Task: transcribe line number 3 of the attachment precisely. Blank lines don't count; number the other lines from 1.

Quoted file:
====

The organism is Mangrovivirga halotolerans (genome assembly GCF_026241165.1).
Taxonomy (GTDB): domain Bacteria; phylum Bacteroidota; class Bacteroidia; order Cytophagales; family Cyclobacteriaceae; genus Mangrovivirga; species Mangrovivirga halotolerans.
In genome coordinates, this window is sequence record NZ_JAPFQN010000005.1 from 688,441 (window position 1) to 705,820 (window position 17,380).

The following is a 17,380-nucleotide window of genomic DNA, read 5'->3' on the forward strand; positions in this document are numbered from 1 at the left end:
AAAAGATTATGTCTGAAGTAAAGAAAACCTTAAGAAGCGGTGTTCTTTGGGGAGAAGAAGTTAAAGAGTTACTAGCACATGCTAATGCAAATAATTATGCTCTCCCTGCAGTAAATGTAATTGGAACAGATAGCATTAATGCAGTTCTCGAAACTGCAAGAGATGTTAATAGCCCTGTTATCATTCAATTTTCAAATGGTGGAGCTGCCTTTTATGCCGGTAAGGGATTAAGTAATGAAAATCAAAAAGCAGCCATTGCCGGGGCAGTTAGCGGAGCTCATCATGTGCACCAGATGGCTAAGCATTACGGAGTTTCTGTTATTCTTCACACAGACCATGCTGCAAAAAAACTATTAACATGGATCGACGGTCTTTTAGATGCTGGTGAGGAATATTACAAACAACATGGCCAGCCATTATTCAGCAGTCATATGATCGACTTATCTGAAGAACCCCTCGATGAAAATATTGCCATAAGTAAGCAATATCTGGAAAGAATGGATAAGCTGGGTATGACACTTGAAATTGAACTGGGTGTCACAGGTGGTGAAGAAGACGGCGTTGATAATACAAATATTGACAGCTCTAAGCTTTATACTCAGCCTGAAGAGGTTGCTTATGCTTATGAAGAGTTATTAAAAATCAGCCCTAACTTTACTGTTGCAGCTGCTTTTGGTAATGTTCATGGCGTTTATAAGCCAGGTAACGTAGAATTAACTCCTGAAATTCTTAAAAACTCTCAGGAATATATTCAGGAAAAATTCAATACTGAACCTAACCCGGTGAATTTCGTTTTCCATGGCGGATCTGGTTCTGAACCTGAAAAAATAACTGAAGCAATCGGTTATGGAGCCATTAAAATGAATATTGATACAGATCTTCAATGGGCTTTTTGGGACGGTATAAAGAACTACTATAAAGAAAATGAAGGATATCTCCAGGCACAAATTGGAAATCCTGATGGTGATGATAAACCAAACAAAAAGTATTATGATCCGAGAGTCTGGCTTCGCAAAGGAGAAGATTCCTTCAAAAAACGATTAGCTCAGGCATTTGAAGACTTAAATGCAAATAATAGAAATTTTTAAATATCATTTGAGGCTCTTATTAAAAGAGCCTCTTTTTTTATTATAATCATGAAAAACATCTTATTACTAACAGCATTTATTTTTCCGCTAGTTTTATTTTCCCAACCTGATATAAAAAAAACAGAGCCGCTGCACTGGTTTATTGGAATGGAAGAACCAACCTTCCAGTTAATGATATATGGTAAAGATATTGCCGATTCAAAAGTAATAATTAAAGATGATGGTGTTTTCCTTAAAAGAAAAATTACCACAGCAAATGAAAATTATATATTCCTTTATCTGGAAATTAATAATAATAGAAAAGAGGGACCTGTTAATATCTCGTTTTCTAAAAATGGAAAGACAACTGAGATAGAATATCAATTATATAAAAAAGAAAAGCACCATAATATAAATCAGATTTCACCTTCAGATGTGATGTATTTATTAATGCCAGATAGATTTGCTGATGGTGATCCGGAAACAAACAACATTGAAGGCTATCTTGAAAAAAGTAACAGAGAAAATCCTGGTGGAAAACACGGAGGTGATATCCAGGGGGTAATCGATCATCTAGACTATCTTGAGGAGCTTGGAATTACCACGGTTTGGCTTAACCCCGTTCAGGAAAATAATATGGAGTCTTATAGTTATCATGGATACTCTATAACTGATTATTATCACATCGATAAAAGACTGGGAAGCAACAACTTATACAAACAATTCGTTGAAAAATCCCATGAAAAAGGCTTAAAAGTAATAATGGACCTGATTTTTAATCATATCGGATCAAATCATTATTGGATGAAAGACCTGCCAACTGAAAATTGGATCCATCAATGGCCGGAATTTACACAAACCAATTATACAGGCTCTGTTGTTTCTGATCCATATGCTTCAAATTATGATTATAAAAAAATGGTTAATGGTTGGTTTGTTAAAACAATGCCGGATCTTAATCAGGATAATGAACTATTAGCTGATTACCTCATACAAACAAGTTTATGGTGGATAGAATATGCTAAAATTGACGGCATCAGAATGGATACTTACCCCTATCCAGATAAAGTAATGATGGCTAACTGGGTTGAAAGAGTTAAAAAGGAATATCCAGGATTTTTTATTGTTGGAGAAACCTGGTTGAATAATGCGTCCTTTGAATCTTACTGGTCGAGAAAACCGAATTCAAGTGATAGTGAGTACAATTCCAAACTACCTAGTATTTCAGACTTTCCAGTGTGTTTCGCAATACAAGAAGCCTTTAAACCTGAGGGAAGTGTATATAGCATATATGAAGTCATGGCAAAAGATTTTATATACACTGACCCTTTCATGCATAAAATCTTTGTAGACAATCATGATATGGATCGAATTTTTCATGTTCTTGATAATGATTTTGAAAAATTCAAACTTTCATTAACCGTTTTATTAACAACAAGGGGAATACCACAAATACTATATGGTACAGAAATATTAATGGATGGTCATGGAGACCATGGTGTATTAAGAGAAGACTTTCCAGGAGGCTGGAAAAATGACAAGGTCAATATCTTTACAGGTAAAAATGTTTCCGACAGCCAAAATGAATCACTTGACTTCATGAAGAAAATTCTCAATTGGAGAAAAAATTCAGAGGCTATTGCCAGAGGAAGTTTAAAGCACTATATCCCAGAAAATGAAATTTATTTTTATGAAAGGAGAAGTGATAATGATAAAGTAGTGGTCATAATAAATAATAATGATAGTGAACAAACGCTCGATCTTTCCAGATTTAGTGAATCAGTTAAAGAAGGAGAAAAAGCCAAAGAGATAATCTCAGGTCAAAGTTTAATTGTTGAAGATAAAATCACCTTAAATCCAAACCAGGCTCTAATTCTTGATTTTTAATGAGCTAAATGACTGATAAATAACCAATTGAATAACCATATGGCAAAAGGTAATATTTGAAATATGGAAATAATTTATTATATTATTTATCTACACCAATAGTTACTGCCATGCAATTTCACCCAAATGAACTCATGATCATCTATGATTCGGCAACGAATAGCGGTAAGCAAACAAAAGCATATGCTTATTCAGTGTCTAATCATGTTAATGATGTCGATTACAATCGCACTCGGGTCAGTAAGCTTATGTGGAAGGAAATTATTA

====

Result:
In genome coordinates, this window is sequence record NZ_JAPFQN010000005.1 from 688,441 (window position 1) to 705,820 (window position 17,380).